The opening of the Adagio is simply wonderful; the RCO woodwind choir sounds superb and the principal oboe, who lead the way, plays with unforced eloquence. Zimmermann’s cantabile playing is shown to excellent advantage. This movement is one of the composer’s most glorious creations and a persuasive soloist and refined orchestra here work in alliance to produce a marvellous account of it. The finale is very well done also, the spirited performance is full of good humour. Applause follows the end of the concerto.
These two concerto performances are some seven years old and I wonder, in passing, why it’s taken so long to issue them. The set comes with a substantial “filler” of much more recent vintage in the shape of a 2016 performance of the Schumann Piano Quartet in which Emmanuel Ax collaborates with three members of the RCO Chamber Soloists. This ensemble comprises five principals of the RCO: the three players on duty here (Henk Rubingh is the RCO’s principal second violin but switches to viola for this performance) as well as the orchestra’s principal flute, Emily Benyon and principal clarinet, Olivier Patey.
One thing becomes clear pretty early on in this performance. Though Emmanuel Ax is an internationally renowned pianist there is no sense at all that we’re hearing a star pianist plus three other musicians. Ax is far too intelligent and sensitive a musician for that; this performance is a genuine collaboration between four equals. The Quartet is in four movements, the first of which is attractive and inventive; it receives a spirited performance. The music of the short Scherzo is almost hyper-active and the present performance is very deft. The Andante cantabile is a delightful creation. At the start the lustrous tone of cellist Gregor Horsch introduces the movement’s beguiling main theme. That’s then heard as a canon with the violin and the playing of Vesko Eschkenazy, the RCO’s concertmaster, is no less distinguished. In this movement, all four musicians evidence not just considerable skill but also significant empathy with the music. Annotator Marco Nakken describes the finale as “a veritable contrapuntal tour de force” and he’s right. Schumann’s contrapuntal lines are here delivered with great clarity in a sparkling performance. I don’t know if an audience was present for this fine Schumann performance but there’s no applause at the end.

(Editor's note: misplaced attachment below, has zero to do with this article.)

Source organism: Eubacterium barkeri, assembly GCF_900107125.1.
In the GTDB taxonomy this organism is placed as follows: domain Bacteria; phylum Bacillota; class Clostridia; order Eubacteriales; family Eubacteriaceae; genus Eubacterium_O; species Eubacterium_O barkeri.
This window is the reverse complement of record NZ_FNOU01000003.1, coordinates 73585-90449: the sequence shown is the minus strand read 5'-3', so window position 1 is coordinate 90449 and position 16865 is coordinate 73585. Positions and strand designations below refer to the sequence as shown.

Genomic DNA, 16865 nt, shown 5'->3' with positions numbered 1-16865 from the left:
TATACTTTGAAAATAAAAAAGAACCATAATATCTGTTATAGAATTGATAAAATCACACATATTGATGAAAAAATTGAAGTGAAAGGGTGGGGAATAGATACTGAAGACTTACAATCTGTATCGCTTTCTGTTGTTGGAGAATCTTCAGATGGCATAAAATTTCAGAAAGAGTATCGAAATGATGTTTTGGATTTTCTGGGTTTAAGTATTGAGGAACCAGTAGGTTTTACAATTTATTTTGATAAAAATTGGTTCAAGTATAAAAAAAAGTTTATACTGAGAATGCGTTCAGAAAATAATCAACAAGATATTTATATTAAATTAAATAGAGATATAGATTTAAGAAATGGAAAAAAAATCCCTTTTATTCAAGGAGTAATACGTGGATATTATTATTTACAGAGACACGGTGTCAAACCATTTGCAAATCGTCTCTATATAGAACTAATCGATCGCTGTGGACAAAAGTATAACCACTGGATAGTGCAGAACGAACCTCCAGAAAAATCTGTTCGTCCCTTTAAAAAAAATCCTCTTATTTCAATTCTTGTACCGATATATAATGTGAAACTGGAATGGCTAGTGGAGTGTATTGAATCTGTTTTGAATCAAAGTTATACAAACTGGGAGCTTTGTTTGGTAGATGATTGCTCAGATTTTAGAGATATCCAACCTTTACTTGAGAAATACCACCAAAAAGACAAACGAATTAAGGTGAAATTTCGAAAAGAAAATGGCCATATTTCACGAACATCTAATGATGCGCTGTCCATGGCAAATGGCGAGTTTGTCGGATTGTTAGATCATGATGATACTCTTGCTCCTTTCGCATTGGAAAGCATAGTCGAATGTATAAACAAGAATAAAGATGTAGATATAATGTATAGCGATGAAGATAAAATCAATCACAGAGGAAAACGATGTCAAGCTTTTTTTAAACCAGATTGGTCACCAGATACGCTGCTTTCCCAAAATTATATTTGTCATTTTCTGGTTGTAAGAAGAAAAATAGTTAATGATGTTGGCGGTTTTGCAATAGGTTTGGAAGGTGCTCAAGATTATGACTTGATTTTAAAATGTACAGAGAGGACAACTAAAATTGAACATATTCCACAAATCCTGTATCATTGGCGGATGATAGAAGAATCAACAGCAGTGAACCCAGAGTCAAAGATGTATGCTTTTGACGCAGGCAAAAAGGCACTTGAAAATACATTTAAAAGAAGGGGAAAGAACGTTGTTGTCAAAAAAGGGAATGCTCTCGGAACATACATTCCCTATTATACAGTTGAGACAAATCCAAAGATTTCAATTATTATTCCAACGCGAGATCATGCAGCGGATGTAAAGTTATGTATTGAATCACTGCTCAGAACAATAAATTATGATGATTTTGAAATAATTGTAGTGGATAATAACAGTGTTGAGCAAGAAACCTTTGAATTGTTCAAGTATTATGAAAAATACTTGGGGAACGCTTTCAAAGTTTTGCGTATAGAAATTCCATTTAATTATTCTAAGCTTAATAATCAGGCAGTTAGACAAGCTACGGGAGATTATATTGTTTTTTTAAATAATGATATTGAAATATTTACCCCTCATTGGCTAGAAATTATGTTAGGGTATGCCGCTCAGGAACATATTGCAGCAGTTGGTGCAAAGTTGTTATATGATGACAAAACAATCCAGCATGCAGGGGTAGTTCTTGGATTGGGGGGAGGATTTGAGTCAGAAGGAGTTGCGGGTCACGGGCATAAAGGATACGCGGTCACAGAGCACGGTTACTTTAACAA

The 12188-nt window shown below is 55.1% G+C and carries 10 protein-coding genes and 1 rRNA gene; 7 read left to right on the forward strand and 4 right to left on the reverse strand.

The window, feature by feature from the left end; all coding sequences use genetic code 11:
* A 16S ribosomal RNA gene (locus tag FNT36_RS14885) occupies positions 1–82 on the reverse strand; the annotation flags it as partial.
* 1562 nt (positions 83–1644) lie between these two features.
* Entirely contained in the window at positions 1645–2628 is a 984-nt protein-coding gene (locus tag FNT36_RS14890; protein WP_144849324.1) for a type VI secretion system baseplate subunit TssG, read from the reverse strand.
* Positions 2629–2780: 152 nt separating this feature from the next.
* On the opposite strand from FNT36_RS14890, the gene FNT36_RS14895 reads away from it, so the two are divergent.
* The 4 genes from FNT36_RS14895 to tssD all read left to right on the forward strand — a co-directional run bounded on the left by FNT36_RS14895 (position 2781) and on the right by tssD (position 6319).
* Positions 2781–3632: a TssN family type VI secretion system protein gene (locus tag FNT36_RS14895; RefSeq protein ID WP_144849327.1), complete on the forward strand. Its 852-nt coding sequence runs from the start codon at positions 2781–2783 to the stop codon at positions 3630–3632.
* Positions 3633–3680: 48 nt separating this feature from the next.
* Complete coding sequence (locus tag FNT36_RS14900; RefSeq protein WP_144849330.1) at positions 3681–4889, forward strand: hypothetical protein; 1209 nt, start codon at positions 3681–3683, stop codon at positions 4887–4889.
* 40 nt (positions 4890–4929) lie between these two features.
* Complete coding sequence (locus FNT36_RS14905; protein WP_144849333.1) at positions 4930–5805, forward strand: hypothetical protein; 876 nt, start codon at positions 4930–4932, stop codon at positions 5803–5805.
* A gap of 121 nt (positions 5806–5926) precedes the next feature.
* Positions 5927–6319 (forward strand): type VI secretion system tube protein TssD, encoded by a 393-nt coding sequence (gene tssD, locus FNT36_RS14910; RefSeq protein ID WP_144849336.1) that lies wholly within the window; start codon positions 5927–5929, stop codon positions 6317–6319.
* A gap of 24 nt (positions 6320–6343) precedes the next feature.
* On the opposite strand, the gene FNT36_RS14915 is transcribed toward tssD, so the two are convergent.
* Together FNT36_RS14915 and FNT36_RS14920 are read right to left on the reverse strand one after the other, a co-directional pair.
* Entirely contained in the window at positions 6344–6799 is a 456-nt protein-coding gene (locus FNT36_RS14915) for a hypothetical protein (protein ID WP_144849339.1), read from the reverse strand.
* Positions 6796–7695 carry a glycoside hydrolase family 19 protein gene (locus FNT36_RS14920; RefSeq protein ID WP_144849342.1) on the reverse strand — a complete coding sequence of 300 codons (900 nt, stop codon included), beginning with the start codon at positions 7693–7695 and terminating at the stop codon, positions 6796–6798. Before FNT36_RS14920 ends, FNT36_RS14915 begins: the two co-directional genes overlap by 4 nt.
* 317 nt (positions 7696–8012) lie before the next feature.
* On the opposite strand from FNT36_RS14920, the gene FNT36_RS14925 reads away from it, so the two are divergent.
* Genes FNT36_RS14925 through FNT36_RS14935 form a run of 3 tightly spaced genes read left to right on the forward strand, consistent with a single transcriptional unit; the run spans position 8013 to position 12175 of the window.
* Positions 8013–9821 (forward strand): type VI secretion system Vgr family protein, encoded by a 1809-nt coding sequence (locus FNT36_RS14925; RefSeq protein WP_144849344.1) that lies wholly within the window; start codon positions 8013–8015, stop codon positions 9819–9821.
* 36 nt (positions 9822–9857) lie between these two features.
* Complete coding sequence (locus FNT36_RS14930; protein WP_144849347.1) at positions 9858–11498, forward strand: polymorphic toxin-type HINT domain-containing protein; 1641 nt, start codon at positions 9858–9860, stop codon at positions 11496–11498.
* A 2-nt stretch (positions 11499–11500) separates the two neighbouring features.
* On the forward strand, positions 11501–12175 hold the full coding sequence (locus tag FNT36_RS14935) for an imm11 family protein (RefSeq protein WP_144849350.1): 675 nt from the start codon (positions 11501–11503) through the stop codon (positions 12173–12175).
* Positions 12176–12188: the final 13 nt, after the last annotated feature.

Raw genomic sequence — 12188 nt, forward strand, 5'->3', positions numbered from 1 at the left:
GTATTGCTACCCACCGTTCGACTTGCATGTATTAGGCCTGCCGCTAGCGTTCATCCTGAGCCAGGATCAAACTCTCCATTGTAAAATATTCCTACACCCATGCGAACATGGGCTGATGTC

The performance of the Schumann Quartet is anything but a makeweight. It’s actually a delightful addition to a highly desirable Brahms collection. All three performances are presented in very good sound. This coupling is rather unusual; you’d usually expect to find the two Brahms piano concertos paired and that makes me wonder if RCO Live don’t have access to an Ax/Haitink performance of the B flat Piano Concerto. That would be a pity but we must live in hope.